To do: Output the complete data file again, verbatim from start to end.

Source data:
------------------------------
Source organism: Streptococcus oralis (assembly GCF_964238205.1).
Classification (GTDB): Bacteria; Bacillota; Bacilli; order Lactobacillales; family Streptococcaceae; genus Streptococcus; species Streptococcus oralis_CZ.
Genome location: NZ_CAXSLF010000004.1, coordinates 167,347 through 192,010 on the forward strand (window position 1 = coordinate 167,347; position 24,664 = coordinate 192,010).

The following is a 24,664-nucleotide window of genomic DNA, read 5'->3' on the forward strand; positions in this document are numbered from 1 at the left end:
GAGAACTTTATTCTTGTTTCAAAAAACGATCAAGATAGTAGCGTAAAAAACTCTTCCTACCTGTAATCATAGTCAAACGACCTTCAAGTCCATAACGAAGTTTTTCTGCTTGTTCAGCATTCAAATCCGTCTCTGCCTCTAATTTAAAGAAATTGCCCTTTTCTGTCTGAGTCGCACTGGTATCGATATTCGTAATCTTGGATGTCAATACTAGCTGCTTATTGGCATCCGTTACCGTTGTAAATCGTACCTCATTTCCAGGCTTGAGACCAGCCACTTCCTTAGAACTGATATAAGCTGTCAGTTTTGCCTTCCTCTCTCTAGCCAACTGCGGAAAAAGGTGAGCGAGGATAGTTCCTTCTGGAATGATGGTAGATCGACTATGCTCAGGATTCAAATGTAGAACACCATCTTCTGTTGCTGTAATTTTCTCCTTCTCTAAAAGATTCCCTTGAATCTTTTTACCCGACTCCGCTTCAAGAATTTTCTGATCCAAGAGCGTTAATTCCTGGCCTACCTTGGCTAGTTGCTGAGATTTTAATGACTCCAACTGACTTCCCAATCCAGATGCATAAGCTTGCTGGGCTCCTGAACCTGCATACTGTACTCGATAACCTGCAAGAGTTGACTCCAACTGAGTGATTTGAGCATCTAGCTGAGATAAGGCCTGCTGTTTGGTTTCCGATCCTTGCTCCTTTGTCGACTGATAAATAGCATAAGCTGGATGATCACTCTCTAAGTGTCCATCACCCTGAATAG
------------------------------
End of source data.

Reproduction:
Source organism: Streptococcus oralis (assembly GCF_964238205.1).
Classification (GTDB): Bacteria; Bacillota; Bacilli; order Lactobacillales; family Streptococcaceae; genus Streptococcus; species Streptococcus oralis_CZ.
Genome location: NZ_CAXSLF010000004.1, coordinates 167,347 through 192,010 on the forward strand (window position 1 = coordinate 167,347; position 24,664 = coordinate 192,010).

The following is a 24,664-nucleotide window of genomic DNA, read 5'->3' on the forward strand; positions in this document are numbered from 1 at the left end:
GAGAACTTTATTCTTGTTTCAAAAAACGATCAAGATAGTAGCGTAAAAAACTCTTCCTACCTGTAATCATAGTCAAACGACCTTCAAGTCCATAACGAAGTTTTTCTGCTTGTTCAGCATTCAAATCCGTCTCTGCCTCTAATTTAAAGAAATTGCCCTTTTCTGTCTGAGTCGCACTGGTATCGATATTCGTAATCTTGGATGTCAATACTAGCTGCTTATTGGCATCCGTTACCGTTGTAAATCGTACCTCATTTCCAGGCTTGAGACCAGCCACTTCCTTAGAACTGATATAAGCTGTCAGTTTTGCCTTCCTCTCTCTAGCCAACTGCGGAAAAAGGTGAGCGAGGATAGTTCCTTCTGGAATGATGGTAGATCGACTATGCTCAGGATTCAAATGTAGAACACCATCTTCTGTTGCTGTAATTTTCTCCTTCTCTAAAAGATTCCCTTGAATCTTTTTACCCGACTCCGCTTCAAGAATTTTCTGATCCAAGAGCGTTAATTCCTGGCCTACCTTGGCTAGTTGCTGAGATTTTAATGACTCCAACTGACTTCCCAATCCAGATGCATAAGCTTGCTGGGCTCCTGAACCTGCATACTGTACTCGATAACCTGCAAGAGTTGACTCCAACTGAGTGATTTGAGCATCTAGCTGAGATAAGGCCTGCTGTTTGGTTTCCGATCCTTGCTCCTTTGTCGACTGATAAATAGCATAAGCTGGATGATCACTCTCTAAGTGTCCATCACCCTGAATAG